Another method I have seen is called the paddle wedge. The stirrup is looped around the paddle shaft and the paddle is submerged between the two kayaks. Once under the hulls, the paddle is turned perpendicular to the two hulls so it cannot be pulled upward.
The remaining stirrup is draped over the top deck of the empty kayak behind the coaming. Length can be adjusted with buckles and slip knots. The paddler steps ups as mentioned before.
I dislike this method because I don't like letting go of my paddle in this fashion. I also don't relish the idea of keeping my arm submerged between two kayaks while the paddle is turned during placement or retrieval. If it is a rough day I could injure my arm.
The stirrup cinch method is one commonly used for solo recoveries but can be used during assisted recoveries. The photos seen are from a solo paddle float recovery using a stirrup. We are using them because it is easier to see the stirrup without a second kayak blocking the view. The paddle and stirrup are used in the same manner but there is no need for a paddle float if you have a partner stabilizing your kayak.
The stirrup is looped on one end of the paddle. This is the end closest to the person assisting. In this picture the assisting kayak would be on the side without the paddle float. The paddle is placed on top of the rear deck behind the cockpit coaming. The stirrup goes down from the paddle, between the two kayaks, under the empty kayak and comes up the other side of the kayak to wrap over the other end of the paddle. (In this picture it finally wraps over the paddle shaft on the paddle float side)
After the stirrup wraps around the paddle shaft the remainder of the stirrup hangs down in the water on the side where the paddler is in the water. As before, when you are ready use the stirrup to step up. When you step into the loop, the stirrup cinches the paddle tightly to the kayak.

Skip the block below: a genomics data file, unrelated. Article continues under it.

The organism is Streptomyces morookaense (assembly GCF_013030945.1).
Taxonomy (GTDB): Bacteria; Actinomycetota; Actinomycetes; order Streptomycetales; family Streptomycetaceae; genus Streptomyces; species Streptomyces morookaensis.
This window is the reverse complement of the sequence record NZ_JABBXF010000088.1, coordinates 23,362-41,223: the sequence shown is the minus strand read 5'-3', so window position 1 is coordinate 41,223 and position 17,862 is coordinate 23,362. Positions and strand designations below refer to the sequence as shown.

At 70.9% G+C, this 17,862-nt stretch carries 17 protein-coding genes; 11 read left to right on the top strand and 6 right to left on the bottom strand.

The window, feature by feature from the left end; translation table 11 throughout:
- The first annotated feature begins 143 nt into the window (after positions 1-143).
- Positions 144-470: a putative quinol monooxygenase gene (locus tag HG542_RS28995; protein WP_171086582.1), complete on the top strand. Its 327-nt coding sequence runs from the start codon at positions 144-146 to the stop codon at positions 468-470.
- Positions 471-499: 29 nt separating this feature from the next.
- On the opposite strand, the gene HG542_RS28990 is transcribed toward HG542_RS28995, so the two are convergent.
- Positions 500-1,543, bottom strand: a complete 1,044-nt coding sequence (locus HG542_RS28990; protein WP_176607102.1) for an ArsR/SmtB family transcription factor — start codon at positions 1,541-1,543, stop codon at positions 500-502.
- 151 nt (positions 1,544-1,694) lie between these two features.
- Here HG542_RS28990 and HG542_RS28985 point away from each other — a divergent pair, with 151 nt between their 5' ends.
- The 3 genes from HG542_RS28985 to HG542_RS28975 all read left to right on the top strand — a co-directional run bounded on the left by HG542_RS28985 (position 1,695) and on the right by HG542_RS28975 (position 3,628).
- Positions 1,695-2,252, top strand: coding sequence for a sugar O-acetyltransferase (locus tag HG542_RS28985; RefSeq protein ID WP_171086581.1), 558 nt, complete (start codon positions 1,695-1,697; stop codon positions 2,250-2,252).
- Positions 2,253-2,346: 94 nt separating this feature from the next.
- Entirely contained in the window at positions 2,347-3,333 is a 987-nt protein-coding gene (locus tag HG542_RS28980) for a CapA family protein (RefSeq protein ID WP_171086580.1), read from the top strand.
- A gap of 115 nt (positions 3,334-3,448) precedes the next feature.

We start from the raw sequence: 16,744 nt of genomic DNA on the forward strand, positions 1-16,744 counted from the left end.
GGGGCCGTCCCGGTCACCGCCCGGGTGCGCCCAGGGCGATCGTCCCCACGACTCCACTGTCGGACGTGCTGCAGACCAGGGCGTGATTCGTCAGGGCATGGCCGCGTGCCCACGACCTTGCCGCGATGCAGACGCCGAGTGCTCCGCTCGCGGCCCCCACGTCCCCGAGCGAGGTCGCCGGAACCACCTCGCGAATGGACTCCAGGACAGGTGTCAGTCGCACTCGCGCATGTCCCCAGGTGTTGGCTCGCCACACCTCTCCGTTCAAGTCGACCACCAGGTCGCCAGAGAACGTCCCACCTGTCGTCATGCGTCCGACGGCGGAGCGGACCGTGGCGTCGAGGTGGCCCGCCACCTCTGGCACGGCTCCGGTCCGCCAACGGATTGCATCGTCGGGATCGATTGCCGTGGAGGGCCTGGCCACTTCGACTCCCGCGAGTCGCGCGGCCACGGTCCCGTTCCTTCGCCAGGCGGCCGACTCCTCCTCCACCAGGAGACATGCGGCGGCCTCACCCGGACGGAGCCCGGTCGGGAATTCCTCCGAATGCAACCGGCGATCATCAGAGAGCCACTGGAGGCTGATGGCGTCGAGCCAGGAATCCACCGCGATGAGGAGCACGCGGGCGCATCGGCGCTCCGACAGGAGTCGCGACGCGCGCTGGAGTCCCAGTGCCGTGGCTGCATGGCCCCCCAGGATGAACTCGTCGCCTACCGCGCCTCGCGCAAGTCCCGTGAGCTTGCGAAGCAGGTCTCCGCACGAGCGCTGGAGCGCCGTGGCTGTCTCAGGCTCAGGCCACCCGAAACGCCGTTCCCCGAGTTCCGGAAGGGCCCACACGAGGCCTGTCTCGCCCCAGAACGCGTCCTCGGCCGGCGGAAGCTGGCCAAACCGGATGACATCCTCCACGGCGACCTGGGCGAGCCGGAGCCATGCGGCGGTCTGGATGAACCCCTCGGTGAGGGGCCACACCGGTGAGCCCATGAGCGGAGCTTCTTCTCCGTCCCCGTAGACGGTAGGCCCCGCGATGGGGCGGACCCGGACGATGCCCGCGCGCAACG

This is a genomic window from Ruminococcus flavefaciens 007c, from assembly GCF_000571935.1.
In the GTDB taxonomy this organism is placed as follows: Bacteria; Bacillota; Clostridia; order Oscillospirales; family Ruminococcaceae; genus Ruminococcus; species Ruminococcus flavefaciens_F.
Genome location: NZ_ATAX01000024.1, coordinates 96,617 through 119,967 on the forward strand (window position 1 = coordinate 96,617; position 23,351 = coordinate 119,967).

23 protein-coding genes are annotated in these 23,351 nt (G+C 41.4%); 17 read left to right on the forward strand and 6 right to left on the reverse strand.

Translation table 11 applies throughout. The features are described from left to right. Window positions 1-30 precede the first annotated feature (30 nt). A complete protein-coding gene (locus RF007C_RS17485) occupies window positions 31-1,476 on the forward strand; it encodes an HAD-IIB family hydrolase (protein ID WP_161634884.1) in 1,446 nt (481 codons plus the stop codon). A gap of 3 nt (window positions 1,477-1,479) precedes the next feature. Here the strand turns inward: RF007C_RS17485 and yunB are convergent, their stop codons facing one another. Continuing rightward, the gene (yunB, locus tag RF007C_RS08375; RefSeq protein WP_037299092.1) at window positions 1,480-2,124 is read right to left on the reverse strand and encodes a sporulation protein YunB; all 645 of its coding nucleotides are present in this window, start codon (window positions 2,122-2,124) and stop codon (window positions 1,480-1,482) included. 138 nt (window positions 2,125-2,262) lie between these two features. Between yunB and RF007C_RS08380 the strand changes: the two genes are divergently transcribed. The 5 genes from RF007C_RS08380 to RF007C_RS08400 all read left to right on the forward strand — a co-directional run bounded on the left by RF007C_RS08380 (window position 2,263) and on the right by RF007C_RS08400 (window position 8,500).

The length can be adjusted by putting more wraps over the paddle shaft on the side of the swimmer. As you make the last wrap slip the loop on the inside (between the stirrup and the kayak) so the stirrup doesn't slide along the shaft away from the kayak. The closer the stirrup stays to the kayak, the less strain there is on the paddle.
Be cautious with lightweight paddles and/or peaked deck kayaks. One could snap a paddle shaft depending upon your weight and the strength of the paddle.
If you travel with others, I highly recommend you get out and practice some or all of these stirrup re-entries. It takes a number of tries to get comfortable working with the stirrup, but in the event it is ever needed you will be glad you took the time to learn them.
Remember, you can buy commercially sold stirrups or you can make your own. If you carry one make sure it is accessible with the rest of your recovery equipment.
Permission to use this article must be obtained from Wayne Horodowich at the University of Sea Kayaking (firstname.lastname@example.org).
Pictures seen above were taken from the USK Video "Capsize Recoveries & Rescue Procedures".
Wayne Horodowich, founder of The University of Sea Kayaking (USK), writes monthly articles for the USK web site. In addition Wayne has produced the popular "In Depth" Instructional Video Series for Sea Kayaking.
Whitewater kayaking can be intense and dangerous. Check out Kayak Session's winner for the best carnage reel…
Mention “pool session” and the first image that pops into most kayakers minds is a class in how to roll. For w…
When kayak touring alone, it is important to know how to self rescue if you capsize. World Champion kayaker, K…